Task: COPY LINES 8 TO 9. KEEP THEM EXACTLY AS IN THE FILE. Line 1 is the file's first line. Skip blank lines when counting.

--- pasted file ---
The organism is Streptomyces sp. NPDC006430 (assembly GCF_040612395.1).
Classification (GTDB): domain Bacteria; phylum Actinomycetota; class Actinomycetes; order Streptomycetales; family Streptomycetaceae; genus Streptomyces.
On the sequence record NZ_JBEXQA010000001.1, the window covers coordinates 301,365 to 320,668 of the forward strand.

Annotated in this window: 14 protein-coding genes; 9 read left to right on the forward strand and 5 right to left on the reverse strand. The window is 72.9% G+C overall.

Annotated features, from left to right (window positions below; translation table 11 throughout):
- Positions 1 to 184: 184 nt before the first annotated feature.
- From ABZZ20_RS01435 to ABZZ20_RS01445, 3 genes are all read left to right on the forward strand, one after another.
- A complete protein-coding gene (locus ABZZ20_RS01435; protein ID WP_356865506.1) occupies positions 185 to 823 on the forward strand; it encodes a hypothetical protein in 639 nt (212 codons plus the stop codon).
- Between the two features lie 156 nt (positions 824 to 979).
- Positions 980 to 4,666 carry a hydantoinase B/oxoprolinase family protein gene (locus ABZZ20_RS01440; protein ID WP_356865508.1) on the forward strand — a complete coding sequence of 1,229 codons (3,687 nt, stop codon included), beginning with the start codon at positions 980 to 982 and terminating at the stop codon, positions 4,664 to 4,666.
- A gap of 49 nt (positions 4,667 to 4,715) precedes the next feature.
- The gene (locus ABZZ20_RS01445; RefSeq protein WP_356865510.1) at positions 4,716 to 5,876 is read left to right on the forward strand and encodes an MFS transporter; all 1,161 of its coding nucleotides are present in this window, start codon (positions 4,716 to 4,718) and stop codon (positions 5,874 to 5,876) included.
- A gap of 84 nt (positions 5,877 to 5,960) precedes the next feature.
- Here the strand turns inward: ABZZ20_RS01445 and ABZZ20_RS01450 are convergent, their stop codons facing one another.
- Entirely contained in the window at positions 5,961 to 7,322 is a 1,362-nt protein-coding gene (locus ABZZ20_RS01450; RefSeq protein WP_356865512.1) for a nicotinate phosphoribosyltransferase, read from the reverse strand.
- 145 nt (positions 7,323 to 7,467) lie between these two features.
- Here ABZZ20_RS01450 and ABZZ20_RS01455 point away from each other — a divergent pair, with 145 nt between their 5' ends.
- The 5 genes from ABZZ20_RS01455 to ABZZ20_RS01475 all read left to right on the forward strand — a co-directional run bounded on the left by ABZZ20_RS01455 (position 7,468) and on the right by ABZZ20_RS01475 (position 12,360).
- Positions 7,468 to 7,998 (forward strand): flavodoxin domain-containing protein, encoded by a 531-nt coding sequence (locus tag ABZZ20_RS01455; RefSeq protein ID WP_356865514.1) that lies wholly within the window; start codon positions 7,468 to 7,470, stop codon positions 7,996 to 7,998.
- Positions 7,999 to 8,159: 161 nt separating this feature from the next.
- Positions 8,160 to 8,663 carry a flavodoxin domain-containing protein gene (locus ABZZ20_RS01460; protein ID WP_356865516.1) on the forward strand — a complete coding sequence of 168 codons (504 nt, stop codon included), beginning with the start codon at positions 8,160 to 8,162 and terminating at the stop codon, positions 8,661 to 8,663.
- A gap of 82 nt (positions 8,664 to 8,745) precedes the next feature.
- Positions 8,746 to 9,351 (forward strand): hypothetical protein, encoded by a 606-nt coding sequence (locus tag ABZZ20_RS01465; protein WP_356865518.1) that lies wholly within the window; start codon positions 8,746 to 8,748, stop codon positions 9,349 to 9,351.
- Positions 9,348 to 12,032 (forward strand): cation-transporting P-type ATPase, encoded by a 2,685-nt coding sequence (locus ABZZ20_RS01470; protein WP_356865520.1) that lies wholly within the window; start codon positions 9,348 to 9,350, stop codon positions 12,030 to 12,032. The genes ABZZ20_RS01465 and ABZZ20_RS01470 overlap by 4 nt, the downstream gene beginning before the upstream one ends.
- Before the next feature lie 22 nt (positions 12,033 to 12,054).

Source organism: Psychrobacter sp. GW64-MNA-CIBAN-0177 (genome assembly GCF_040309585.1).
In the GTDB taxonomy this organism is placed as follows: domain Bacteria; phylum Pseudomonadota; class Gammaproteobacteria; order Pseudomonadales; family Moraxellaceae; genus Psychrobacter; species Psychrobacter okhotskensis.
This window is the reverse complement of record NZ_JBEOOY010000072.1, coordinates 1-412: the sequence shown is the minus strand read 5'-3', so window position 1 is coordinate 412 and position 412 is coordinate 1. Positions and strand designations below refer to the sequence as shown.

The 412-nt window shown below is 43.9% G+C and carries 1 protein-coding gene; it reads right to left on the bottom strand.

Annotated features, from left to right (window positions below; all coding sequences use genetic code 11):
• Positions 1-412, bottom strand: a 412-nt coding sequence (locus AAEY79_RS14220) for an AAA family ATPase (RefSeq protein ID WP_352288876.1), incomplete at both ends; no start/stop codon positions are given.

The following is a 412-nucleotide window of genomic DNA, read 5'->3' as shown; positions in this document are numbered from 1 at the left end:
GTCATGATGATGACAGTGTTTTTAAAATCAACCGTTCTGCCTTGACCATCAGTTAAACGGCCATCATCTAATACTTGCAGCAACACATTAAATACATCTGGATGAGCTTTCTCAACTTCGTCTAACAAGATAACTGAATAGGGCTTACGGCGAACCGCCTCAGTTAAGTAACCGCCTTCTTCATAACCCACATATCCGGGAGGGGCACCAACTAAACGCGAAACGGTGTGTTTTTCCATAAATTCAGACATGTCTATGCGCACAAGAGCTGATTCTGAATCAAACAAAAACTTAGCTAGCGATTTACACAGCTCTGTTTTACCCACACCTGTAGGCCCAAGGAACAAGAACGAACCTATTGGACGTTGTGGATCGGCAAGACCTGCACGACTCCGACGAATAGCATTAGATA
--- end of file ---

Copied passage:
- A complete protein-coding gene (locus ABZZ20_RS01435; protein ID WP_356865506.1) occupies positions 185 to 823 on the forward strand; it encodes a hypothetical protein in 639 nt (212 codons plus the stop codon).
- Between the two features lie 156 nt (positions 824 to 979).